The Reserve Bank of Australia (RBA) has held the cash rate for another month - after it was slashed to 0.10% in November 2020 - which was widely anticipated by economists.

Last month, the RBA decided to cut its quantitative easing tap, which saw the Reserve Bank purchasing $4 to $5 billion of government bonds weekly for almost two years. The last bond purchase took place on 10 February 2022.

RBA Governor Dr Philip Lowe said the war in Ukraine is a "major new source of uncertainty".

"Inflation in parts of the world has increased sharply due to large increases in energy prices and disruptions to supply chains at a time of strong demand.

"The prices of many commodities have increased further due to the war in Ukraine."

Dr Lowe said the economy remains 'resilient', with unemployment at a 14-year low of 4.2%, as well as low underemployment.

"Wages growth has picked up but, at the aggregate level, is only around the relatively low rates prevailing before the pandemic. A further pick-up in wages growth and broader measures of labour costs is expected as the labour market tightens," Dr Lowe said.

"Inflation has picked up more quickly than the RBA had expected, but remains lower than in many other countries."

Dr Lowe said that the central forecast is for underlying inflation to increase in the coming quarters to around 3.25% before declining to around 2.75% over 2023.

"Financial conditions in Australia continue to be highly accommodative. Interest rates remain at a very low level, although some fixed rates have risen recently," he said.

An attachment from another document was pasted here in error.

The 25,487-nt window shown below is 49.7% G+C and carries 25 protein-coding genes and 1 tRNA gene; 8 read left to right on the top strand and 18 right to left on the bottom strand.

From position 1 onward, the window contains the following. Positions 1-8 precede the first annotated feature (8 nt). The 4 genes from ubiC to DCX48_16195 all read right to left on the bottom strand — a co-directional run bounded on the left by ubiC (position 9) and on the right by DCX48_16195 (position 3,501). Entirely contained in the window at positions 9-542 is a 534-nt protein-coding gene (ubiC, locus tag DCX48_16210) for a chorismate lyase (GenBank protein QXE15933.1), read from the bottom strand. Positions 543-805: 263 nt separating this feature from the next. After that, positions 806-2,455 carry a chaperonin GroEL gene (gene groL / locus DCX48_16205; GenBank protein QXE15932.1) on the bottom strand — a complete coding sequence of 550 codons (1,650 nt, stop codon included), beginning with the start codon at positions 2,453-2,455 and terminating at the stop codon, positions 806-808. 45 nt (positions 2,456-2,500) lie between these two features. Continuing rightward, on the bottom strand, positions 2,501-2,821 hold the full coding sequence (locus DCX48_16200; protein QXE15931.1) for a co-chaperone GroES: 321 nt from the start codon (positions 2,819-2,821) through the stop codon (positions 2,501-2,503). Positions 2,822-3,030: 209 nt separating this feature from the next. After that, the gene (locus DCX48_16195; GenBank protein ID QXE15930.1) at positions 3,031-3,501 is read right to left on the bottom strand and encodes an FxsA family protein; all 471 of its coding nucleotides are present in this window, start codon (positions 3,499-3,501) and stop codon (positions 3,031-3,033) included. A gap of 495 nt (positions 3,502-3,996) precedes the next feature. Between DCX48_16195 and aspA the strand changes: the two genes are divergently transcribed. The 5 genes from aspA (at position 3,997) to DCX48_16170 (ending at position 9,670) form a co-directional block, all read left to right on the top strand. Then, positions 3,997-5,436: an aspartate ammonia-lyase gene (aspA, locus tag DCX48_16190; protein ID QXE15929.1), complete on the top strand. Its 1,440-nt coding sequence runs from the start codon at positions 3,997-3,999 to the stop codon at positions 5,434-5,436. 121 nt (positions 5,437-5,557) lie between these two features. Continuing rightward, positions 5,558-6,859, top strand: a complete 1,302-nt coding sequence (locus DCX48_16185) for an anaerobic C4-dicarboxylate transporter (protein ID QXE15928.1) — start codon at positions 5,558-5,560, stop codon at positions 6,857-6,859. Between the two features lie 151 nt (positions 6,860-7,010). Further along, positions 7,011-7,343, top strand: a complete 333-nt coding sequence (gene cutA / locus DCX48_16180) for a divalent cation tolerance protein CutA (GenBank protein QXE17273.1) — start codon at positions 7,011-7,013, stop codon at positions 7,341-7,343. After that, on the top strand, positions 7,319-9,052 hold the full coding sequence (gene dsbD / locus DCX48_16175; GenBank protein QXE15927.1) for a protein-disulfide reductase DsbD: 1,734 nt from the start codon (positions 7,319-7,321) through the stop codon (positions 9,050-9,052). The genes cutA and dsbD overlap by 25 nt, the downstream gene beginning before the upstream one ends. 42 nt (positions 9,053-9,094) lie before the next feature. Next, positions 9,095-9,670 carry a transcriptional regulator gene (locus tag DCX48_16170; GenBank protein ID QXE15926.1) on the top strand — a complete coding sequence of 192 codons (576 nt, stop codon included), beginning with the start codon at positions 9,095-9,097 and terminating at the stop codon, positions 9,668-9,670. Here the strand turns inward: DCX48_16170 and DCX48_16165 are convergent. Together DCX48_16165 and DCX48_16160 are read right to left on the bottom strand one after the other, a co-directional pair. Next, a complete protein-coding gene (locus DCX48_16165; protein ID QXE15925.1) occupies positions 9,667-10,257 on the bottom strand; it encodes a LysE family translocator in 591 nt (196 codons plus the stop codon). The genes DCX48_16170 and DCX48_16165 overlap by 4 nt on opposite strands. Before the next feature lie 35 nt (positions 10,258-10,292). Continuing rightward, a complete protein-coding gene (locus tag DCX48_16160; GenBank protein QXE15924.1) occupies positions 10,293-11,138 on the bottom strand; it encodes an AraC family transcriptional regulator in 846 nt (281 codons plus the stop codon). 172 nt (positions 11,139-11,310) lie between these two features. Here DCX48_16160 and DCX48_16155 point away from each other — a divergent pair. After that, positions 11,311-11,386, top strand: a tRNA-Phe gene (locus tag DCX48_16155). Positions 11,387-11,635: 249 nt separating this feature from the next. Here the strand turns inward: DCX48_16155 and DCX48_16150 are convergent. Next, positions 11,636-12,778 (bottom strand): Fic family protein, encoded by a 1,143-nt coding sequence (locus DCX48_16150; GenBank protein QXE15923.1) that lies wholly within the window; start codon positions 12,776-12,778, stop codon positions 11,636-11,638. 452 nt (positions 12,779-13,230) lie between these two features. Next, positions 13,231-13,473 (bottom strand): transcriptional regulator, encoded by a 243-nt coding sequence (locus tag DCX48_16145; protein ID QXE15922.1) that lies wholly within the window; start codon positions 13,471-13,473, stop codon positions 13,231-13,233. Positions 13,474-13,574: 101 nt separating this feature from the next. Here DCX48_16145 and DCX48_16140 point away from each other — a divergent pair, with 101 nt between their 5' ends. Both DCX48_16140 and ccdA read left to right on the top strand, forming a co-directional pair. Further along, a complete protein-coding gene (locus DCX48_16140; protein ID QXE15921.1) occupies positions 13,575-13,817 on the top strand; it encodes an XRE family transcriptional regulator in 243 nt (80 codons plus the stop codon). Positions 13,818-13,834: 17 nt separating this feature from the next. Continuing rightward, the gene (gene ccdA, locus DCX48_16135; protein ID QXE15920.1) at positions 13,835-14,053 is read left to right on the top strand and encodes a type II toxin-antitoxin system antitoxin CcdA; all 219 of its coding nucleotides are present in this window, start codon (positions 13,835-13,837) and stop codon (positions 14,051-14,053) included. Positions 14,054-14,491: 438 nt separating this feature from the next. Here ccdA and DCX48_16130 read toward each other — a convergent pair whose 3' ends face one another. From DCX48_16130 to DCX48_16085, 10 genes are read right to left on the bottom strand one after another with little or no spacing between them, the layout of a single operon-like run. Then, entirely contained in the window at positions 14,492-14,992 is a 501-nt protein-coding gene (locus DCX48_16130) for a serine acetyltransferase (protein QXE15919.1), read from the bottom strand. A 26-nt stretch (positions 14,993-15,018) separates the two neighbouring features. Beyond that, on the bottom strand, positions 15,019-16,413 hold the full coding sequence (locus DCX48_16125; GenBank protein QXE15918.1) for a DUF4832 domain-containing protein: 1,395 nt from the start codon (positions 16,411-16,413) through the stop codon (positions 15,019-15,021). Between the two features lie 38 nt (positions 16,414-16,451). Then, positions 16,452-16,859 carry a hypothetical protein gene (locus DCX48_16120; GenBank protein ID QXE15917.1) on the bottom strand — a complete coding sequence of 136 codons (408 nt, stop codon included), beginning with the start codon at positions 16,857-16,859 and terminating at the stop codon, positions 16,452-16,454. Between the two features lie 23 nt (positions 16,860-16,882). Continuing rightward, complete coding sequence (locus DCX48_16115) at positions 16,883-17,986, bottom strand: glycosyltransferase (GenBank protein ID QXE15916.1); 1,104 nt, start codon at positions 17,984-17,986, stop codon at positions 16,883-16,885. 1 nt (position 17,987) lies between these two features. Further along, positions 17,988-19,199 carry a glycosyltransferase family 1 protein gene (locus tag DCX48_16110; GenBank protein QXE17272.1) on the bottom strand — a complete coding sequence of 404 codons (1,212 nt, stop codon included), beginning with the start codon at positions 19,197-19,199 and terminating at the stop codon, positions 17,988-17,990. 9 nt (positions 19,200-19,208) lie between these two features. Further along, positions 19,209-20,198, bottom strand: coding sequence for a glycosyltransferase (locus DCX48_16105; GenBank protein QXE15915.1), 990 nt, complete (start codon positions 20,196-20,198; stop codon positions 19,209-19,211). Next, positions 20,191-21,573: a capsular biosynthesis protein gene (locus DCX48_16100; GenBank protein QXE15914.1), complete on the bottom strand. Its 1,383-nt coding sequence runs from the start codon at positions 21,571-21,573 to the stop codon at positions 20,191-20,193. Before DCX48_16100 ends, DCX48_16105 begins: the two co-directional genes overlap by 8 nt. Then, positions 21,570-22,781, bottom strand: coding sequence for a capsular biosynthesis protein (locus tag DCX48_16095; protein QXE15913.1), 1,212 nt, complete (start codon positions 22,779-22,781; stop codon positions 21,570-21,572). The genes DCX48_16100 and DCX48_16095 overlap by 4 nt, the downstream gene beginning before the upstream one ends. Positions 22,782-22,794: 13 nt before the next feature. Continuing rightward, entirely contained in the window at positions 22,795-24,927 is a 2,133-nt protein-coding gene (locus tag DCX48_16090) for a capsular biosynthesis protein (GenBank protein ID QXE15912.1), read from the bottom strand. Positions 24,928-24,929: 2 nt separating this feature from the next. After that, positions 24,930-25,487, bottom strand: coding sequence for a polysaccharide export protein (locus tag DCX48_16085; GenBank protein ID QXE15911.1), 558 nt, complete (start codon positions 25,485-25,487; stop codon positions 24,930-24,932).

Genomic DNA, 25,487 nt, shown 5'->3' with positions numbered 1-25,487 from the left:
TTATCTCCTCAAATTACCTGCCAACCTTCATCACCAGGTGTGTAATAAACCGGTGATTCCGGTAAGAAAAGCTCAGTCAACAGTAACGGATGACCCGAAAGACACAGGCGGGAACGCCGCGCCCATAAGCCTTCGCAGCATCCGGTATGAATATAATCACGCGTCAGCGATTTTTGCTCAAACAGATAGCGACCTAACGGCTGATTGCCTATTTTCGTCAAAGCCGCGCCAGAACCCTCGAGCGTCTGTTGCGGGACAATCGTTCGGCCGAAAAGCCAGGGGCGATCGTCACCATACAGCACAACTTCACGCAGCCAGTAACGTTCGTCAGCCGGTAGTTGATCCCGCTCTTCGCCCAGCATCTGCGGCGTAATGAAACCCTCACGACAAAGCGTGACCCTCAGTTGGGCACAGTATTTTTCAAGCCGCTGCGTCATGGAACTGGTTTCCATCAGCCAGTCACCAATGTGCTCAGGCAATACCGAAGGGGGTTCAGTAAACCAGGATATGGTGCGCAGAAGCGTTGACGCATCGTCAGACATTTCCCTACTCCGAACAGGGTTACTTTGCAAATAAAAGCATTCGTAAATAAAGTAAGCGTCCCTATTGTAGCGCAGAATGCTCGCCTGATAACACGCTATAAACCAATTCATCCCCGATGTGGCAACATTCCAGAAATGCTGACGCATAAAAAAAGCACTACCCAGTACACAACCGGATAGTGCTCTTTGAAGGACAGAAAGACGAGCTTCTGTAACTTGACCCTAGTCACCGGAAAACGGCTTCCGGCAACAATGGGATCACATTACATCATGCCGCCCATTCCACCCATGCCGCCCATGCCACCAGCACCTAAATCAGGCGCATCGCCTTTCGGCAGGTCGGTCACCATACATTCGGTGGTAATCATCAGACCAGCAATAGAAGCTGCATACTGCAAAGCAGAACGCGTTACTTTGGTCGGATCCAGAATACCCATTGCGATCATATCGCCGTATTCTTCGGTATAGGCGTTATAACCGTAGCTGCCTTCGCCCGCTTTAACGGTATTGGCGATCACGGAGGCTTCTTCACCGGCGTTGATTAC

"The Board is committed to maintaining highly supportive monetary conditions to achieve its objectives of a return to full employment in Australia and inflation consistent with the target.

"The Board will not increase the cash rate until actual inflation is sustainably within the 2 to 3% target range."

Also chiming in on the RBA's decision was Harley Dale, Chief economist at CreditorWatch, who said the RBA won't budge in the current environment.

"The Reserve Bank of Australia confronts some key uncertainties in the final month of the March 2022 quarter. Against this backdrop, it’s no surprise that the RBA Board determined not to raise the Official Cash Rate in March," Mr Dale said.

"The dynamics have changed yet again from the start of 2022 when conjecture about interest rate rises was considerably more rampant."

Mr Dale said that the Ukrainian crisis provides substantial geo-political uncertainty.

"Damaging economic and humanitarian consequences have yet to play out and discussion of petrol prices here in Australia hitting two dollars a litre won’t be lost on consumers," Mr Dale said.

"Consumer confidence has already been trending down for nearly 12 months and supply chain issues associated with the crisis is likely to lead to a higher demand in groceries, sparked interest rates and steeper mortgage repayments."

Mr Dale also said that the 'post restriction COVID world' is yet to play out with both businesses and consumers, and that other factors like an upcoming election, industries at risk, and slow wages growth will weigh on the RBA's decision.

"The short of it is that the RBA is still in sit and wait mode," Mr Dale said.

"The situation between Russia and the Ukraine likely throws some delay into interest rate expectations here, although we do have a highly anticipated Federal Reserve rate decision in the United States later this month."